As of October 7, 2006, the Department of Defense reported 2742 Americans have died and 20,687 have been wounded in Mr. Bush's war. Over 2000 of those deaths took place after "Top Gun" George declared, "mission accomplished".
The Pentagon reported that American troops in Iraq were attacked an average of 792 times each week in August. That's 113 attacks each day or one attack every 13 minutes. In September, 776 U.S. troops were wounded; and 33 Americans were killed in just the first nine days of October. We cannot allow this to continue.
A majority of Americans believe Mr. Bush's decision to invade Iraq was a mistake; but mistake is the wrong word. It was not a mistake. It was a deliberate, premeditated attack on a third-world nation, designed to create "political capital" for George W. Bush. The decision to go to war may have been wrong and stupid and illegal; but it was not a mistake. The mistake is staying there any longer--sacrificing more American lives and squandering America's military capabilities.
In November 2005, the Center for American Progress released a report that predicted "[I]f we still have 140,000 ground troops in Iraq a year from now, we will destroy the all-volunteer army" (The report was co-authored by Lawrence J. Korb, Assistant Secretary of Defense during the Reagan administration). Eleven months later, we still had 147,000 troops in Iraq (Army Times, 9/13/06), and the Army is making plans to maintain current troop levels in Iraq through 2010 (MSNBC, 10/11/06). How can they do that?
Every available active-duty combat brigade has served at least one tour in Iraq or Afghanistan, and many have served two or three. Likewise, the vast majority of Army National Guardsmen and Reservists have been mobilized since Sept. 11, 2001, some more than once." --Washington Post, 9/14/06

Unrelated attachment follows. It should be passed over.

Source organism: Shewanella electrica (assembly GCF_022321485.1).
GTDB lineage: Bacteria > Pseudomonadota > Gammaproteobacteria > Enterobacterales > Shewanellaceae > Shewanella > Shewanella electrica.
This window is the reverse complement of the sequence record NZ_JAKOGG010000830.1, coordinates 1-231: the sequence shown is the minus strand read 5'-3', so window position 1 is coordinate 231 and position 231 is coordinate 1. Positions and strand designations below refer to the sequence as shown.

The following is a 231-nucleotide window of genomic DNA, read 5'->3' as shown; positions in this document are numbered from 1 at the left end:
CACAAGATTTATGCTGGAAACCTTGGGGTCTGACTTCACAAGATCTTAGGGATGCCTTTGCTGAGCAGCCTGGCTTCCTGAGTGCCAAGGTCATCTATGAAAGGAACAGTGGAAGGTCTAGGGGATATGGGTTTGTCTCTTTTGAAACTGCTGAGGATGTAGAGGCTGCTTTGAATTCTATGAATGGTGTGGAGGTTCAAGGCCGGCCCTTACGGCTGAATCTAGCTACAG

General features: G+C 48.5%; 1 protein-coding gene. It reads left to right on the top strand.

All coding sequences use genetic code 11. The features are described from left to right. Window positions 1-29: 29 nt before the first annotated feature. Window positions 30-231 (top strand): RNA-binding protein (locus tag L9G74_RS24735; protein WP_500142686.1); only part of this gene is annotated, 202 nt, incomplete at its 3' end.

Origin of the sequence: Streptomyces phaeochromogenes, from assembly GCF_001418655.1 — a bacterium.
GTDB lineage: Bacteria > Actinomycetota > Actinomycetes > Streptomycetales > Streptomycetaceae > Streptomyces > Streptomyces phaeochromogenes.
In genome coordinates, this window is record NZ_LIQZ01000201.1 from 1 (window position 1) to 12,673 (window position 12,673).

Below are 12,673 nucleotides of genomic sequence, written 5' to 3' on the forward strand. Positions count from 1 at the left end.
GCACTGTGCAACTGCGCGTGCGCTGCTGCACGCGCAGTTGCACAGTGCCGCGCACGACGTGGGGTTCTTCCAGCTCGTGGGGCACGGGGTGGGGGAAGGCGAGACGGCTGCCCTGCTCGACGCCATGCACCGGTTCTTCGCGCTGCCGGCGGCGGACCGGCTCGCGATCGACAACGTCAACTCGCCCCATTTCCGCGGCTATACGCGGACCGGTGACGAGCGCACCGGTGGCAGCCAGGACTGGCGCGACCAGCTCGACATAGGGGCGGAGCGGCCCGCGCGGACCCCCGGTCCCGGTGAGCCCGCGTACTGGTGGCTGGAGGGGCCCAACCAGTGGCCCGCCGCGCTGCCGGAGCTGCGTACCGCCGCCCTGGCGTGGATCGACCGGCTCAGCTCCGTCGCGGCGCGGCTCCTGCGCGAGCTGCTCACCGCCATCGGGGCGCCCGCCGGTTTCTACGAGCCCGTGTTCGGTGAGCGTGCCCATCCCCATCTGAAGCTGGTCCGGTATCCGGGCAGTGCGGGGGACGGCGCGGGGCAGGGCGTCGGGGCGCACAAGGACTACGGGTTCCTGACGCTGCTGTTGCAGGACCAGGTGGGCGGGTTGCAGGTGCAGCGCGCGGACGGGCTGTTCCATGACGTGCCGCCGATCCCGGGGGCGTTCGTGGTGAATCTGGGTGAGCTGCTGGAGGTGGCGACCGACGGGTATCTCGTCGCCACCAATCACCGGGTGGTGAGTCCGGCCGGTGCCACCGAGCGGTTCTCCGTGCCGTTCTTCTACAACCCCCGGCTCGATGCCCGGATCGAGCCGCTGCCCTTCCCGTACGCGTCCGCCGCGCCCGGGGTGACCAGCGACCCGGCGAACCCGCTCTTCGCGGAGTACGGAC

"Strains on the Army from the wars in Iraq and Afghanistan have become so severe that Army officials say they may be forced to make greater use of the National Guard to provide enough troops for overseas deployments." -- New York Times, 9/21/06 (don't expect an announcement before the election)
By May 2005, the Bush Administration had used "stop-loss orders" to keep more than 14,000 soldiers on active duty beyond their expected discharge date, in an attempt to maintain troop levels.
The Army's surgeon general reported that 30 percent of U.S. troops have developed stress-related mental health problems three to four months after coming home from the Iraq War. (About 1 million American troops have served so far in the conflicts in Iraq and Afghanistan. You do the math).
Since Mr.Bush decided to invade Iraq, the Army has quadrupled its recruitment bonuses, lowered its standards, raised its maximum enlistment age, and cut down the numbers who "wash out" in basic training; but it has still not been able to meet its personnel goals (Washington Post, 9/14/06).
"The invasion of Iraq I believe will turn out to be the greatest strategic disaster in U.S. history." --Retired Army Lt. Gen. William Odom, The Lowell Sun, 9/30/05
Ignoring all reality, President Bush vows, "I will not withdraw, even if Laura and Barney [his dog] are the only ones supporting me." I seriously doubt that Barney supports the war, but Mr. Bush doesn't need to worry. He will always have the support of the neoconservatives who still dream of world domination, the war profiteers who benefit from the protection of our military, and his biggest fans--al Qaeda.
"In a letter to their Iraq organization, al Qaeda's leadership wrote, 'The most important thing is that you continue in your jihad in Iraq... Indeed, prolonging the war is in our interest...' The letter contradicts the administration's talking point that withdrawal is 'precisely what they want.'" --The Progress Report, 10/6/06
Otherwise, there is little support for Mr. Bush's war. A study conducted by the Institute for Policy Studies and Foreign Policy In Focus found that 72% of American troops serving in Iraq think the U.S. should exit the country within the next year, and 29% believe we should leave Iraq "immediately". (This was 14 months ago).
In early September 2006, the Program on International Policy Attitudes conducted a poll of Iraqi public opinion. It found: